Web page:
Scandal (and I don’t mean HP)


The SEC has received a temporary restraining order against AA Capital Partners, after alleging that the Chicago-based private equity firm had misappropriated at least $10.7 million from its six union pension fund clients. More specifically, the SEC charges that AA Capital used the fraudulent guise of capital call-downs to cover such expenses as private jet rentals, Super Bowl tickets, donations to political candidates and the operations of a Detroit strip club (you just can’t make this stuff up).

Those unfamiliar with AA Capital probably just assume that it is some boiler room that preyed on unsophisticated pension funds – like a private equity version of the Nigerian email scam. But AA Capital is anything but fly-by-night, having been formed in 2001 as a spinout from ABN Amro Fund Investment Group. It has more than $194 million in committed capital, which is supposed to be disbursed for both fund-of-funds and direct investment activities.

Some of the money has indeed gone where it is supposed to, with fund commitments to: Charterhouse, ComVentures, De Novo Ventures, Evergreen, Gabriel Venture Partners, Leonard Green & Partners, Mission Ventures, Quantum Value Management, Sterling Partners, The Jordon Co. and Veritas Capital. Its direct portfolio includes a number of hotel, casino and housing projects, plus a music publishing company.

But it’s the other money that the SEC takes issue with. AA Capital in 2005 generated around $2.02 million from its 2% management fees, but apparently had more than $7.15 million in “operating expenses.” Guess who was allegedly tricked into paying the difference?

From an SEC summary of the complaint (which can be found here in its entirety):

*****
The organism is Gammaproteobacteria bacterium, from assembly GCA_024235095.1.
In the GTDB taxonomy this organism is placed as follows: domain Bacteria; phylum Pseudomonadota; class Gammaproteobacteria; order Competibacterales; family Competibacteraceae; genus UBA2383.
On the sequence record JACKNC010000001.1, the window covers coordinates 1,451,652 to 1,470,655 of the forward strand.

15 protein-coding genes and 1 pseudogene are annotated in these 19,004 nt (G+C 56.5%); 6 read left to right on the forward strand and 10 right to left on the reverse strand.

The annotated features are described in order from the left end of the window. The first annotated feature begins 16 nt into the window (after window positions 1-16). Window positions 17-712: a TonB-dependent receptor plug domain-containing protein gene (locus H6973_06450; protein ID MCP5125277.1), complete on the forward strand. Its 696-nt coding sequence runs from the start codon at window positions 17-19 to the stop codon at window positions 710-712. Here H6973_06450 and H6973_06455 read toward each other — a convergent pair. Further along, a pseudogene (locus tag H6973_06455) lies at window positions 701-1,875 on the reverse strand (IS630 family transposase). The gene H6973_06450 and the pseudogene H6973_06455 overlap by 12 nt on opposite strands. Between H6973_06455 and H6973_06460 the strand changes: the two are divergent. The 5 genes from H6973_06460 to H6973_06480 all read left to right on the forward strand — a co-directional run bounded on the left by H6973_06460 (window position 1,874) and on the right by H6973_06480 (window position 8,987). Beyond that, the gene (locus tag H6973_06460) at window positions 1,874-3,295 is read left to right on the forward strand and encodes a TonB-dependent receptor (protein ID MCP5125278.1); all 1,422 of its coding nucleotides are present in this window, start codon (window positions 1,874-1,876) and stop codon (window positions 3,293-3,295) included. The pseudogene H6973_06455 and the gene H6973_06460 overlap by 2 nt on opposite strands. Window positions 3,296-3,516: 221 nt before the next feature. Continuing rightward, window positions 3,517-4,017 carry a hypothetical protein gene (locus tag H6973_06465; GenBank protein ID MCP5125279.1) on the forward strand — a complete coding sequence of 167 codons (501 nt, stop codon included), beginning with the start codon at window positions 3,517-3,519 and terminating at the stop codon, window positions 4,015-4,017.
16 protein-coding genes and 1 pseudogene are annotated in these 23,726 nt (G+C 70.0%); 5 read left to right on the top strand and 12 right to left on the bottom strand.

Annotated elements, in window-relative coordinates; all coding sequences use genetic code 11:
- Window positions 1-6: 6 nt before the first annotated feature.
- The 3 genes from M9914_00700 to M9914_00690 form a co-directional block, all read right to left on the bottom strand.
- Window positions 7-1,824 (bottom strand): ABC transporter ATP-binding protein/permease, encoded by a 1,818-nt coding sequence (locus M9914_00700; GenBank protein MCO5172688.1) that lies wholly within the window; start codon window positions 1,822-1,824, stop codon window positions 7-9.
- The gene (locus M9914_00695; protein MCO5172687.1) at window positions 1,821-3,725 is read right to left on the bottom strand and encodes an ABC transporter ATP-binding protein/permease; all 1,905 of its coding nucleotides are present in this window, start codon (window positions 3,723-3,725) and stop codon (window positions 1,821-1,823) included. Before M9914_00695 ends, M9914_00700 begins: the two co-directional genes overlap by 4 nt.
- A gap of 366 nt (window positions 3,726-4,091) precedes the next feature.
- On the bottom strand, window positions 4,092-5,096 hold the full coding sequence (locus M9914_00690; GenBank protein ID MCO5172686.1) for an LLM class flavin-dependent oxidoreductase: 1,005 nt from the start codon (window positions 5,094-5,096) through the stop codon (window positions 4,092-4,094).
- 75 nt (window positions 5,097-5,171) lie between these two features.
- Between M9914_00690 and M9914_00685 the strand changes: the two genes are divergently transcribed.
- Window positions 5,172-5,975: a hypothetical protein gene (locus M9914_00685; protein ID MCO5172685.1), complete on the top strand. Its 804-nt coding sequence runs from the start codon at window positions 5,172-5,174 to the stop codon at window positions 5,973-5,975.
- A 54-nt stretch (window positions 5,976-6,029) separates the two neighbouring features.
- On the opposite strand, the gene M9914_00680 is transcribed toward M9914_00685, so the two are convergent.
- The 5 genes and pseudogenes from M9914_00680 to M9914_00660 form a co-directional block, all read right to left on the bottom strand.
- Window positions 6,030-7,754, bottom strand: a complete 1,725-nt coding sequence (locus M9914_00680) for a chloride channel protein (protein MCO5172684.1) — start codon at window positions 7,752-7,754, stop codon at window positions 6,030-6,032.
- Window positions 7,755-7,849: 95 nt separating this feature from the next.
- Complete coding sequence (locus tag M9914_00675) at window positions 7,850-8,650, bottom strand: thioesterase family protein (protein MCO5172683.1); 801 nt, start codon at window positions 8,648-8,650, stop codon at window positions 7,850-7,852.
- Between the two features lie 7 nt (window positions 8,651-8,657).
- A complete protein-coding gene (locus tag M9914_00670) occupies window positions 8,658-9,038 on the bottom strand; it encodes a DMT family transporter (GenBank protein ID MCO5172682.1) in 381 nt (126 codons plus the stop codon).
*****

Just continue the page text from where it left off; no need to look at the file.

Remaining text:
AA Capital withdrew at least $5.7 million from its client trust accounts in more than 20 separate installments and sent the client funds to various accounts [AA managing partner John] Orecchio designated, including those of a Michigan horse farm owned by Orecchio and a company that manages a Detroit strip club. The complaint further alleges that Orecchio told AA Capital’s CFO that the withdrawals were needed to reimburse him for what he claimed was a miscalculation of taxes he owed relating to at least one of AA Capital’s affiliated private equity funds. The Commission’s complaint also alleges that, during 2005, AA Capital misappropriated at least $5 million in client funds to cover the shortfall between its revenues and its operating expenses. The complaint further alleges that AA Capital misrepresented the nature of the withdrawals by sending monthly account statements to its advisory clients that falsely characterized the withdrawals as “capital calls” on the clients’ existing investments.

The SEC pins the original sins on Orecchio, but also claims that other firm executives maintained the fraud after learning about Orecchio’s misdealings. In fact, Orecchio was not suspended until after the SEC had presented its findings to AA Capital, and he remains on the firm’s website as one of three managing partners. Moreover, he still has 50% ownership of the firm and equity stakes in its funds. Fellow managing partner Paul Oliver directed by questions to in-house marketing director Jennifer Pedigo, but she did not return my voice mail message.

These are very serious charges, and the court already has put law firm Barack Ferrazzano in temporary charge of AA Capital’s operations. I can understand – albeit not condone – why Orecchio did what he is alleged to have done. He didn’t respect his fiduciary duties, nor did he respect his partners. What I cannot understand, however, is why those partners did not immediately throw Orecchio out the door once they found out, or at least resign themselves. And there is an outstanding question as to how a firm of this size had so few financial controls that Orecchio was so easily allowed to divert cash into inappropriate accounts.

I’ll keep tabs on this, and report in when there are new developments. Perhaps AA Capital has a reasonable defense, and the SEC has gotten its facts wrong. But I doubt it.